This circuit cannot work in its present form. For a start, the charge equalising resistors across the capacitors in the reservoir are 250Ω each, which times four and divided by three comes to 333Ω total. This is a low resistance compared to the 1kΩ and 130Ω series resistances, let alone the tripler effective resistance, whatever that comes to. This will prevent the circuit charging up very much at all, which is probably just as well because if it did get to 850V said resistors would be dissipating over 2kW, as much as an electric room heater!

Next, you have put the secondary of a trigger transformer directly in parallel with the capacitor bank. That effectively shorts out the capacitors (so they will not charge at all) , and also prevents the trigger transformer from developing any output pulse voltage. The potential divider feeding the capacitor at the input of the trigger transformer looks good to drain about an Ampere, if such current were actually available.

Your tripler is also arranged wrongly, with AC current being shunted into the output capacitor bank...

Perhaps it would be better to keep this as a strictly theoretical project for now. It would be better to learn to be able to "see" problems of this kind for yourself before trying to building a 300 Joule plus flash lamp.

7. ### electricmaniac Thread Starter Member

Jul 25, 2011
15
0
Hi Adjuster,

Your remarks are very useful to me. I intend to keep this project strictly theoretical till I fully understand the circuit's behaviour. So, in your opinion, where I should start modifying the scheme?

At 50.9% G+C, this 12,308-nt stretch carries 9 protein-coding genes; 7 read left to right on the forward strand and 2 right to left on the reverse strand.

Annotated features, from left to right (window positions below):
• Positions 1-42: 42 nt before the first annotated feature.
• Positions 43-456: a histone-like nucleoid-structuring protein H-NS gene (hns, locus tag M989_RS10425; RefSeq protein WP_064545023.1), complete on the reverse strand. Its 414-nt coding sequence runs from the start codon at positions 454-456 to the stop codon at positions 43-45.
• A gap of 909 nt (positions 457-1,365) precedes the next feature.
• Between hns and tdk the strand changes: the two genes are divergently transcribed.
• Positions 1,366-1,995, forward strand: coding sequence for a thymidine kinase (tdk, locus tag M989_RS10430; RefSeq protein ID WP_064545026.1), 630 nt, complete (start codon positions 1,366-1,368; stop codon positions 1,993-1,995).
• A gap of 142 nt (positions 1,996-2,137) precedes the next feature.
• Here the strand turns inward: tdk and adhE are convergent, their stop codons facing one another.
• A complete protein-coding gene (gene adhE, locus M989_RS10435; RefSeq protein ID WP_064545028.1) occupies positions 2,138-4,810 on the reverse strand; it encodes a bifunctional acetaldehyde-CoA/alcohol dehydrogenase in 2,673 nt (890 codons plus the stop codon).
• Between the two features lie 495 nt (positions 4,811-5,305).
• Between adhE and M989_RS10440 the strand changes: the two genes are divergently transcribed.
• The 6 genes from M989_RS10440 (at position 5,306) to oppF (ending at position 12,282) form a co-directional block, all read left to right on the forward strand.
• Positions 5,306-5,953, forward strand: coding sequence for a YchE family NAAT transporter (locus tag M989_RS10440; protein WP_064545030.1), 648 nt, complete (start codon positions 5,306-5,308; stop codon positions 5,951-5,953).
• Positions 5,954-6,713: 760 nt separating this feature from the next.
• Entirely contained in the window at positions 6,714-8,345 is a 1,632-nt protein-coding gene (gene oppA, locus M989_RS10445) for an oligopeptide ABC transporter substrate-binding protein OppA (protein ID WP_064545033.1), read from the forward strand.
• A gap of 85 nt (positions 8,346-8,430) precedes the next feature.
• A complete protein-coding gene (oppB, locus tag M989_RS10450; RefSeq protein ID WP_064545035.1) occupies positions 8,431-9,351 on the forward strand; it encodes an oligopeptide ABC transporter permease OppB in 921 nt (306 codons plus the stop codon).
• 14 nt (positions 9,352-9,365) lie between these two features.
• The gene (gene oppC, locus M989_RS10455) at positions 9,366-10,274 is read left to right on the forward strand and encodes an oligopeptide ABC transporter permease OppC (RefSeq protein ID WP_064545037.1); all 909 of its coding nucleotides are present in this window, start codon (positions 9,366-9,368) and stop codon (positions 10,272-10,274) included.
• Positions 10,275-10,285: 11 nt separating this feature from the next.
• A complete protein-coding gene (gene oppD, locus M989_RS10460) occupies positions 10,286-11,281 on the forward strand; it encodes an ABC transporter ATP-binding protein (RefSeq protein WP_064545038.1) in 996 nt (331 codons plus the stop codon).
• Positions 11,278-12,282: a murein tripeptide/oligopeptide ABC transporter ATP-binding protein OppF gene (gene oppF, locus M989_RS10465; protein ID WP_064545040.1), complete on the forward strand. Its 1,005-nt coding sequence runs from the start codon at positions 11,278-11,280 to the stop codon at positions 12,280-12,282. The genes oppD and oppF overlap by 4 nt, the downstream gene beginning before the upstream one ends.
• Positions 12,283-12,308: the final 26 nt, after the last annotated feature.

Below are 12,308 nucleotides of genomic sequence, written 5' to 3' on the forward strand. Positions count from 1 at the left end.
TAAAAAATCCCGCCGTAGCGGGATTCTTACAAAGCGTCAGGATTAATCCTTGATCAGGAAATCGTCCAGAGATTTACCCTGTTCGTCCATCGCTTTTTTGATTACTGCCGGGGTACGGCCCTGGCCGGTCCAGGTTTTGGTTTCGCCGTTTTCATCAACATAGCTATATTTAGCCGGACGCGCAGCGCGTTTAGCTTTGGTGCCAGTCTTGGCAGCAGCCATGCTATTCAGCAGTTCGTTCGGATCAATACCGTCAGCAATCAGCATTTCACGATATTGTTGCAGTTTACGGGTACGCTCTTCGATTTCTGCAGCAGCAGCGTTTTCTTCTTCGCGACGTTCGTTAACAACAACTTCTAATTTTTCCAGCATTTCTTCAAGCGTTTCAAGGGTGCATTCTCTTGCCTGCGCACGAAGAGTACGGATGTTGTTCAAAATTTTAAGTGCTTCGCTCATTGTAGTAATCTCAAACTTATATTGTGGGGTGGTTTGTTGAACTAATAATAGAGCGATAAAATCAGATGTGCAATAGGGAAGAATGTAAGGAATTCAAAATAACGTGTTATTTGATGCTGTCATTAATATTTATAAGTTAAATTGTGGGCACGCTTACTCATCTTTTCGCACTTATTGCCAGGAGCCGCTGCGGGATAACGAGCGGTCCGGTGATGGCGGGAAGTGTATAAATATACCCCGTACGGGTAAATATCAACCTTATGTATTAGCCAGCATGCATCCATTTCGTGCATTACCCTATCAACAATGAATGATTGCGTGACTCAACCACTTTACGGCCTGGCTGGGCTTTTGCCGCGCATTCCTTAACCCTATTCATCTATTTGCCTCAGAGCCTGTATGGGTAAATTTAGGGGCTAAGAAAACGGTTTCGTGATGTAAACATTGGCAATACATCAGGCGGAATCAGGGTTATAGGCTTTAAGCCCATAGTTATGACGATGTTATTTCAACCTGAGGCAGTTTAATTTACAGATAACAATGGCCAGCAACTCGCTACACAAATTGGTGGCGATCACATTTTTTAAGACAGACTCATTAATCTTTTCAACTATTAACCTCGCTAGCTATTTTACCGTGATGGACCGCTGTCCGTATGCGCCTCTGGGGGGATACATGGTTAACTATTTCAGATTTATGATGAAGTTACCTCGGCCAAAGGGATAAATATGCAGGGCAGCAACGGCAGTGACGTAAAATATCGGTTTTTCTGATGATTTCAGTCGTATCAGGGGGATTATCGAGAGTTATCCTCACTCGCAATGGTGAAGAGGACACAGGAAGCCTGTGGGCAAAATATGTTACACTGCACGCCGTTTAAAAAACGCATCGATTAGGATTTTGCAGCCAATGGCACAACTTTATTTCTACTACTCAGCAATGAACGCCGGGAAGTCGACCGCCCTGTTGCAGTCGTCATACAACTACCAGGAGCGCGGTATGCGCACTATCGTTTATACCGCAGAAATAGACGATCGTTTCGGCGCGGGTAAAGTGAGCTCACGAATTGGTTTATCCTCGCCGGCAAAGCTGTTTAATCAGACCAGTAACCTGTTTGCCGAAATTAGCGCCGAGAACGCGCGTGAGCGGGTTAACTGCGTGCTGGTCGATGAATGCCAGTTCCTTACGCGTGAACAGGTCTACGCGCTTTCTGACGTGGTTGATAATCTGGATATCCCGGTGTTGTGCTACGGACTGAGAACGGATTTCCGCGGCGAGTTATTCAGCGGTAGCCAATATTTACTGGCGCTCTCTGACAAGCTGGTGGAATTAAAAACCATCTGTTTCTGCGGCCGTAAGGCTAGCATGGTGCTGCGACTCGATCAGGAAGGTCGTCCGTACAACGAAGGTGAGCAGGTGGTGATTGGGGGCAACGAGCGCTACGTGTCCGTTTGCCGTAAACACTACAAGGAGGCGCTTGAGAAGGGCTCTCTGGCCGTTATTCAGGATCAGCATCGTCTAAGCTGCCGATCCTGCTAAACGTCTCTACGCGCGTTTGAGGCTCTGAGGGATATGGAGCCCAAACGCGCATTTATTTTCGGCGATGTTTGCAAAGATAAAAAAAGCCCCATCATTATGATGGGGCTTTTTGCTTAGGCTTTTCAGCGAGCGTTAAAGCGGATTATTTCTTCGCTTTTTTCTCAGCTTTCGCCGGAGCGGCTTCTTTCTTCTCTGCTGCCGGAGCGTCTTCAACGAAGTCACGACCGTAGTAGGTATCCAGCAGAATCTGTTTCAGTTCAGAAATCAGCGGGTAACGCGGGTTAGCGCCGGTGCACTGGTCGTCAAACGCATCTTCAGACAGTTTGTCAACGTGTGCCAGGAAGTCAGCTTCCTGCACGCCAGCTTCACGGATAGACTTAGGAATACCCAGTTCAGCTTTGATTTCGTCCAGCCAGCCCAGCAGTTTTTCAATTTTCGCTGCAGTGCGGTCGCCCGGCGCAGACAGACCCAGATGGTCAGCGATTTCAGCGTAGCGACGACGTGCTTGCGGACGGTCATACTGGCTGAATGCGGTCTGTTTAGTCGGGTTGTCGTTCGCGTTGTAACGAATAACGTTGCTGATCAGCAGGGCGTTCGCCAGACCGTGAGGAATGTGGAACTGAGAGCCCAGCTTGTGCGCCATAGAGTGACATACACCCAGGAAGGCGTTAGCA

...what do you mean exactly? (I thought the tripler was the only right thing...)

Thank you.

8. ### Adjuster Well-Known Member

Dec 26, 2010
2,147
301
The way that you have your tripler grounded will result in it having a large amount of AC voltage on its output. This will lead to problems if you try to terminate it in a low impedance load like a capacitor bank. For some reason a good many web references show the circuit in this form, but it's not right for what you are trying to do.

I have made a couple of simple simulations to illustrate the problem - but note the diodes shown not very safe for this job - only 600V PIV rated, so they would not be a good choice in practice.

As you will see, moving the ground connection to the other end of the transformer secondary removes the large AC voltage from the output, and gives a much higher voltage into an external capacitor.

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9. ### electricmaniac Thread Starter Member

Jul 25, 2011
15
0
Hi Adjuster,

Your simulations were stimulating, thank you for the time spent on them, they represented also a starting point for further analyses.

I've increased the ohmic values of the balancing resistors in the capacitors bank: each of them now dissipates about 0.18 watts at full voltage. The simulation indicates also a satisfying cycle time (charging the main capacitors) of about 57 seconds thanks to the increased capacitance in the voltage tripler. Now everything seems working fine during the simulation at least, but some doubts remain:

1) The electrolytic capacitors are polarized but I'm not sure of their proper connection in the tripler circuit (the positive terminal of one capacitor must be connected to the negative one of the other capacitor...right?).
Must the tripler capacitors withstand a stage voltage defined as RMS 220 V or as the peak-to-peak value of 325 V?

2) The first resistor of the voltage divider (R1) must withstand a 96mA peak when the system is powered on. The current then exponentially decays to 12mA after about 63 seconds, therefore the average current from 0 to 30 seconds amounts to about 40mA. Selecting the wattage rating of the resistor would you take into consideration the peak value (96mA then about 100 W) or the average value (40mA then about 16 W)?

3) Can a frequency multplier circuit increase the charging time of the tripler capacitors as well as that of the capacitors bank?

Thanks again.

10. ### electricmaniac Thread Starter Member

Jul 25, 2011
15
0
some other more accurate diagrams...